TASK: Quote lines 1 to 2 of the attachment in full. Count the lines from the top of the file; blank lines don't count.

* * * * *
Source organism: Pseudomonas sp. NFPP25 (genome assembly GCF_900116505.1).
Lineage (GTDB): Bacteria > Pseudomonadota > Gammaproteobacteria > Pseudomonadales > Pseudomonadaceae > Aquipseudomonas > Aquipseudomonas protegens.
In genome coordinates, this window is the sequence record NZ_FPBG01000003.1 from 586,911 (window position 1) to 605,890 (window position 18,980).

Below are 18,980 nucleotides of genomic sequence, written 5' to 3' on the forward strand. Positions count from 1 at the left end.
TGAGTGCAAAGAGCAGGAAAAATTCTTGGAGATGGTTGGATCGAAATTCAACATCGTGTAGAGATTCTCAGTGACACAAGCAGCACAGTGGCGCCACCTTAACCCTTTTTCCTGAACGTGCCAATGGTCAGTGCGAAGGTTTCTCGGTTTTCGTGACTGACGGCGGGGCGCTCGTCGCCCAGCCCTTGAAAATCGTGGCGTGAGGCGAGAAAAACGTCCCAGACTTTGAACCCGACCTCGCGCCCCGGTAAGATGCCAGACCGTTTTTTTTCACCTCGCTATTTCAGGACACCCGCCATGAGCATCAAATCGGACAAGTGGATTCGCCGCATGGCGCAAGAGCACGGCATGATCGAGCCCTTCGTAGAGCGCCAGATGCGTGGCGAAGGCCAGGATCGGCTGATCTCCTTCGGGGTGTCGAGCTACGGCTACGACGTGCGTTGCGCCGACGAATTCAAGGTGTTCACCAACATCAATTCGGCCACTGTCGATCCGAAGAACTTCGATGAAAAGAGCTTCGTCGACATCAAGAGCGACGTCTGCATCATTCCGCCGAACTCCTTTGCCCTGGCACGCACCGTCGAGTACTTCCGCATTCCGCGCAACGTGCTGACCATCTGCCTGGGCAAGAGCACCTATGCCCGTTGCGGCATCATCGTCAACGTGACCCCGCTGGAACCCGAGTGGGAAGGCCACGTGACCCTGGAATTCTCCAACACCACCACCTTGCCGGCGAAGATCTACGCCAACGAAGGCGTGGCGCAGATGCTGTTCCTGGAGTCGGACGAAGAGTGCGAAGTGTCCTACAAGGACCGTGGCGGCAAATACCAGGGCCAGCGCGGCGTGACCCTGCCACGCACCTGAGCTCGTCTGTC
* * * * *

Source organism: Pseudomonas sp. NFPP25 (genome assembly GCF_900116505.1).
Lineage (GTDB): Bacteria > Pseudomonadota > Gammaproteobacteria > Pseudomonadales > Pseudomonadaceae > Aquipseudomonas > Aquipseudomonas protegens.